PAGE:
It comes as the State Government prepares to implement a two-week, step-down strategy in easing measure imposed at the start of the outbreak.
These include a plan to open the borders to Victorians from tomorrow and easing some limits on pub, restaurants and café patrons.
But a general work from home advisory remains as well as the one person per four square meter rule for all indoor venues.
Business SA chief executive Martin Haese said that restriction meant most businesses would be operating at 25 per cent capacity, which was not financially viable.
Haese has also called agian for the State Government to relax the eligibility criteria for $10,000 emergency grants for businesses in the lead up to the holiday season.
He said the grant eligibility followed similar criteria to the Federal Government’s JobKeeper payments and while about 35 per cent of South Australian businesses were receiving the second round of assistance – labelling it “a lifeline” – there were many which had missed out.
“JobKeeper is very good but it is a blunt instrument – you’re either on JobKeeper or you’re not. If you’re not, you don’t really apply for anything and that doesn’t mean you’re not in a world of pain in a business sense,” Haese said.
“We are advocating for more nuanced stimulus measures. There are businesses which were 26 per cent down on the last quarter and that doesn’t mean they’re doing well, it just means they’re not down by 30 per cent.
“Curiously, they’re probably more vulnerable than those which are on JobKeeper.”
Haese has also urged the government to regularly review progress with the Parafield cluster to consider if all restrictions can be lifted earlier.
He said the continued measures would have a significant impact on the retail, events and hospitality sectors in what is usually their busiest period.
“Business SA also has grave concerns for the city with work from home advice all but cancelling Christmas for city traders, who will wear the brunt of this as they have all year,” he said.
“There are lots of businesses – and lots of families – which are reliant upon a good Christmas trade.”
His comments follow a BankSA study released last week, which indicated South Australians would cut back on their Christmas spending in 2020.
According to the report, 30 per cent of South Australian households intended to spend less than in 2019, with almost two-thirds indicating this was directly related to the impacts of the coronavirus pandemic.
The study also showed 65 per cent of South Australians would prefer to buy local products and 60 per cent planned to shop in-store.
But Haese said while Christmas trading would benefit businesses in the short term, the only long-term solution to the city’s financial woes would be increased foot traffic.
“The ultimate way to underwrite the sustainability of any enterprise is going to be people, especially in terms of the city… that’s the ultimate panacea,” he said.
“As soon as it’s safe to do so, we need to bring the public service back to their offices, because there’s a large quantum of public servants working in the city.
“We also extend that call out to office managers and office directors of commercial corporations and NGOs and alike to do the same.”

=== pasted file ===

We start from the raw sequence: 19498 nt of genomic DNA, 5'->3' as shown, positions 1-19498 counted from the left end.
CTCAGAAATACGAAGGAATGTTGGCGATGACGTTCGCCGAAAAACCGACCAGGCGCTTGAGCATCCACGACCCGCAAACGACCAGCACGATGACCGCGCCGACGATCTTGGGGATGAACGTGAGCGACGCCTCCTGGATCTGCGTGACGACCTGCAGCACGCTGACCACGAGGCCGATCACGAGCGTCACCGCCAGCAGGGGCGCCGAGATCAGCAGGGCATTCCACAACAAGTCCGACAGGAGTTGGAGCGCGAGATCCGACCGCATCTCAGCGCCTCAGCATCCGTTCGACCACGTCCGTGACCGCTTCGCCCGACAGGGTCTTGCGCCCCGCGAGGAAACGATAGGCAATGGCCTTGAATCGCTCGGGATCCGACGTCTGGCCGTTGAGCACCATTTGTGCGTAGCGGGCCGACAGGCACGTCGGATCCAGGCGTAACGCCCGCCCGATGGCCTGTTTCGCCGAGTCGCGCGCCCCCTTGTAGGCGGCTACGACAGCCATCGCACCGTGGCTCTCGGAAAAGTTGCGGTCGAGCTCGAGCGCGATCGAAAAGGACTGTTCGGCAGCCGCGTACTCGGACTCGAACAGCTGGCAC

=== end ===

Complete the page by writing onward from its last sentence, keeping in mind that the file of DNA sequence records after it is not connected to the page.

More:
Rundle Mall general manager Johanna Williams said the mall had experienced a 15 to 20 per cent drop in foot traffic compared with the months prior to the pandemic.
“People who are usually working in offices in the city are still working from home, under the directive, which is as it needs to be,” Williams said.
“And there are certainly no tourists and no international students, which are sort of the three key audience groups that have had a big impact.”
But Williams said South Australians should not be deterred from heading into the city, albeit with a mask.
She said additional security staff and COVID marshals had been deployed to the mall, as well as touch-point area cleaning and hand sanitiser stations, to help prevent the potential spread of disease.
“We’re obviously encouraging everyone, through the Christmas period and into the new year, to make the most of coming into the city to shop. Coming back to support bricks and mortar is critical – and it’s safe,” she said.
“We’ve got lots of extra measures in place.”
Adelaide Lord Mayor Sandy Verschoor echoed Williams’ comments, urging South Australians to head into the mall and buy local.
“I think people just really need to get out and support the local businesses. We do have the biggest open-air mall in the country, and there’s something about fresh air that you can’t beat,” she said.
“(The City of Adelaide) have really worked very hard to make it a safe place and to look after people as they come into shop in the city.
“Once those restrictions ease, then we’re hoping all the normal Christmas celebrations will go ahead … and that everybody will come back into the city and have what they would normally have.
“Christmas has always been vital for business in the city – and it’s probably more so than any other time. We know that the Christmas trade is what gets a lot of businesses through the leaner months, and we’ve had plenty of those this year.”
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